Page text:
I began to look into groups that I'd like to see speak at the conference. The basic idea had always been to give a platform to women who faced intersecting oppressions that I and many others are privileged enough not to face, in order for us to learn and to push towards making feminism more accessible to all. I began researching and speaking to several groups I had particular interest in, as well as people who didn't represent any specific group but faced intersecting oppressions because of their identity as women as well as another factors. I already knew Nimco Ali, Ariel Silvera and Paris Lees. A call-out on Twitter provided me with Emma Round and Becki, and after asking Kate Smurthwaite to host, she put me in touch with Women Asylum Seekers Together. A dream team was born, and I can't thank these women enough for their dedication and tremendous talks.
So eventually I'd found enough people who were able and willing to share their stories and experiences to fill a day's worth of talks. There were groups and people I'd have loved to have seen talk who weren't able to make it, which is part of the reason that, despite the hard work, I wouldn't rule out holding another one. So many tremendously important stories and ideas were shared on Saturday, but we only scratched the surface.
After this, I needed to sell tickets. I created Facebook, Twitter and email accounts for the event, so I could provide people with information and ways to contact me. My partner Chris designed a logo and a website and sorted all the techy things that I have no idea how to do, and we were off.
But this wasn't it by a long shot. As mentioned above, I wanted to make the event as accessible as I could, and just making sure a wheelchair could get into the venue doesn't automatically mean you've catered for all people with disabilities! Chris managed to find a way we could livestream the event and record it for people to watch later (available here**), which meant that those who couldn't attend could still participate and hear what was being said. I continued to take donations so I could make the ticket prices as low as possible so as not to economically exclude anyone, and spoke to a local friend who works with women in extreme economic difficulty to offer them some free places. I tried my hardest to source some British Sign Language interpreters, but was unsuccessful, so I've also provided transcriptions of each speaker's talks on their pages on the Intersect website. We also live-tweeted the event and used the hashtag #INTERSECT on Twitter to enable people to see what was being said and offer their own contributions from home. I don't list what I did in order to give myself a pat on the back, and I know I'm not perfect. I'm just trying to demonstrate what I feel we should be aiming to do all the time, and welcome suggestions as to how I can improve.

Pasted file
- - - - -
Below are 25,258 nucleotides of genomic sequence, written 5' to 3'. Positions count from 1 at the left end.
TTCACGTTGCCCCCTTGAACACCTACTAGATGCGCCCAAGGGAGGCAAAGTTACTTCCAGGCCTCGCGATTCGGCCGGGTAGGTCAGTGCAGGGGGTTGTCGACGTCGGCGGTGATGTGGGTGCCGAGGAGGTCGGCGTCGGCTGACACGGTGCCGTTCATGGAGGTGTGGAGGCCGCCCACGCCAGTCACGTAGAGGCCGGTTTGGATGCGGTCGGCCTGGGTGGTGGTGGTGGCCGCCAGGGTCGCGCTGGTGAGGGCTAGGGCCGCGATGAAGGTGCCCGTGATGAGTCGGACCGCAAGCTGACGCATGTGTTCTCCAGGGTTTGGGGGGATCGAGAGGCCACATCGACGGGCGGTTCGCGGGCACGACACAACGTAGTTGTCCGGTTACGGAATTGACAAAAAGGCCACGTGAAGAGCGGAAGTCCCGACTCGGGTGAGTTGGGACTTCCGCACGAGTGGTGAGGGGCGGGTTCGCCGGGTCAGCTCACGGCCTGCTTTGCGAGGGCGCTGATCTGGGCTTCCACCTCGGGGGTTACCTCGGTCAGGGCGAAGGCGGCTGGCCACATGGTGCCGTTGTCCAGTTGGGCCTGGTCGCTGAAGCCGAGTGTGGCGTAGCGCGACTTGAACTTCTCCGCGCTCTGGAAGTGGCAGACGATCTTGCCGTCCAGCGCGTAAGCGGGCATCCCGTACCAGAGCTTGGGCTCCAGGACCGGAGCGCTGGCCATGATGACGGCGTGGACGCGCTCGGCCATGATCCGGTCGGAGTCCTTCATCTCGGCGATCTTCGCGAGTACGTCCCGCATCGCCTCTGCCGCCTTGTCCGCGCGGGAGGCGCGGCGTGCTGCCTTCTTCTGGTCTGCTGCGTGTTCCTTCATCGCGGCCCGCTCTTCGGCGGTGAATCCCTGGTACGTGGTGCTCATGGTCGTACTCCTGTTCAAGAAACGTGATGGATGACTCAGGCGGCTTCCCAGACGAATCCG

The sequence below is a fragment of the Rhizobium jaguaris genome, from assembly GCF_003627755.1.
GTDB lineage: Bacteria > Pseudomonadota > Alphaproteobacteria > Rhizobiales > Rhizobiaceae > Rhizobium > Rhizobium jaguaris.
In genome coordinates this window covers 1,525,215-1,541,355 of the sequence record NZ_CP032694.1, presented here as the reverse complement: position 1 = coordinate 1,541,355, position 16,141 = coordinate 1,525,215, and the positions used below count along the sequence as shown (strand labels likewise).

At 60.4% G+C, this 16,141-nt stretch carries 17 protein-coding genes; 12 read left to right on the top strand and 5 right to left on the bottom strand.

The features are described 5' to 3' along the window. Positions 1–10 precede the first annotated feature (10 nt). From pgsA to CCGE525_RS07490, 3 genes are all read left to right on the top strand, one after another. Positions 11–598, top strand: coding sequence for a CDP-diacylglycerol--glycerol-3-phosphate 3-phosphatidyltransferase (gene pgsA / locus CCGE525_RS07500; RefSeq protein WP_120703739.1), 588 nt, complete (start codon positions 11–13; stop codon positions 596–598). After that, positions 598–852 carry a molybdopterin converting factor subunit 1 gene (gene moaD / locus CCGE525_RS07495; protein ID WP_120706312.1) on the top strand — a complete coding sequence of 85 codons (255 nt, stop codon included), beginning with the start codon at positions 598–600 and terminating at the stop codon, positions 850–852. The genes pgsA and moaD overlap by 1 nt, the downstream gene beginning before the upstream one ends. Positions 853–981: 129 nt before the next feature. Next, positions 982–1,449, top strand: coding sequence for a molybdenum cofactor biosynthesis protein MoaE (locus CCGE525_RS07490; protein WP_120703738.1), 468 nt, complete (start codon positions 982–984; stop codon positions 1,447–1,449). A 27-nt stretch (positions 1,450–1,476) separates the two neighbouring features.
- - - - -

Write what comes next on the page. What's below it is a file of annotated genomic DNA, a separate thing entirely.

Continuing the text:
My final big task was to compile a programme, in which I also included articles on the topic of feminism and intersectionality from other groups and individuals - Women's Views on News, s e smith and Black Feminists UK all contributed to this. I wanted to do this to allow voices other than attendees and speakers a place at the conference. These articles are available on the Intersect website, along with my introductory piece, but if anyone would like a physical copy of the programme, I have a few left, so please get in touch.